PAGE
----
Sunday, May 18, 2008


THE FALL
Bend Sinister
Melody Maker, October 4th 1986

by Simon Reynolds


The Fall have not stopped being The Fall. It's all here, on this their 26th long playing record the wizened sneer, the unforgiving beat, the haggard guitar. The Fall roll on.

A vast body of work, around which a million words have been split, and still I don't feel nearer a notion of what they're about. The Fall don't represent or propose anything. They cannot be recruited to any scheme, clarified or filed away. They are this stubborn thing.

What spikes the lumbering wrath of The Fall is the vehemence of Mark E. Smith's invective. But these days even his targets remain shrouded and unclear. While The Fall's music has grown steadily more vivacious and approachable, Smith's writing has folded in on itself in an ever denser scrawl, beyond decipherment, let alone understanding. Sometimes the obscure object of his derision is recognisable as ... people like me, and then I'm suitably, pleasurably, chastened. The Fall, on leash, as periodic flagellation: "Who makes the Nazis? Intellectual halfwits." Ouch. I needed that. Perhaps that was the only thing I ever learned from Mark E. Smith.

The Fall are an example of the extent to which indie music has become a kind of commentary on pop--a system which purports to represent us, but in fact excludes most of our experience. Indie-pop is a kind of parallel system, unacknowledged by POP, but bound in reaction. Like, say The Smiths, The Fall write about all the matter - squalor, maladjustment, antagonism - written out of pop's script. If Mark E. Smith represents anything it is bloodymindedness, a recalcitrance towards those who would improve us out of our bad habits and prejudices.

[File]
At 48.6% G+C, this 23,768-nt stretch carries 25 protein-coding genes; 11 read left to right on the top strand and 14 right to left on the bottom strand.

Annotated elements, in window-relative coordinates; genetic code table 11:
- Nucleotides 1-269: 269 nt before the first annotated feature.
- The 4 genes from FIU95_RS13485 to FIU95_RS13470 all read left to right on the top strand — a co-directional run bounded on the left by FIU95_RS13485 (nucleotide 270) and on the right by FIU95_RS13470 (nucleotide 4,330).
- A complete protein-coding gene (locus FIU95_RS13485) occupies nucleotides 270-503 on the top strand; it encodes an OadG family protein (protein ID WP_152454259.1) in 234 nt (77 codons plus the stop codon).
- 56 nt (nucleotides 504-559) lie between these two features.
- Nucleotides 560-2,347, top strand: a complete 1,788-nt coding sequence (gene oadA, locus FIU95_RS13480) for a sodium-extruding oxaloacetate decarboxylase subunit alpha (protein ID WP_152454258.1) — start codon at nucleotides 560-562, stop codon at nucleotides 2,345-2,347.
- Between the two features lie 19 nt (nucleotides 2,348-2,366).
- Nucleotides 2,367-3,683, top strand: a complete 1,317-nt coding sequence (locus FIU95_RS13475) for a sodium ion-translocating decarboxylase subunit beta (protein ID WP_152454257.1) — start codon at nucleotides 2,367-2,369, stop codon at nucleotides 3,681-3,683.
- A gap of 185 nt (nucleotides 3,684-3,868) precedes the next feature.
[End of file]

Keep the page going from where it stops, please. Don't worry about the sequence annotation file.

They've been a bad influence. Groups like The Membranes and Age Of Chance think that anyone with "attitude" can get up and do it. The upshot of this is a kind of bolshiness without manifesto, an aimless spite: musically, a narrow interpretation of The Fall - beauty is a lie. These groups consist of nothing but anti-pop gesture. The Fall are un-pop too: anti-dance, anti-spectacle, unsensual but they have carved out a rival territory of alien beauty that they can exploit indefinitely. If the broad sweep of this music: has been established there's still endless scope for growth through internal complication.

Bend Sinister, their thirty-third album, shows that the Fall have a long way to go before they're exhausted. You've probably heard their version of "Mr Pharmacist", with Mark's great slovenly delivery, like his mouth was half-full of mushy peas. There are other indications that The Fall have been steeping themselves in Sixties garage music of late. Tracks like "Gross Chapel" sound as though The Fall have taken the wiry truculence of garage punk and bloated it into a juggernaut sprawl. "Shoulder Pads" is driven along by an absurdly jaunty keyboard riff that makes me think of Question Mark And The Mysterians.

As it becomes less and less clear what Mark E. Smith is on about, so The Fall's noise has come to seem more and more unearthly. When I listen I don't think of grime and rubble and delapidation, like I used to. I don't think of much at all. It's a noise to lose yourself in, something that clouds the mind, roughs you up a bit and leaves you a little deranged.

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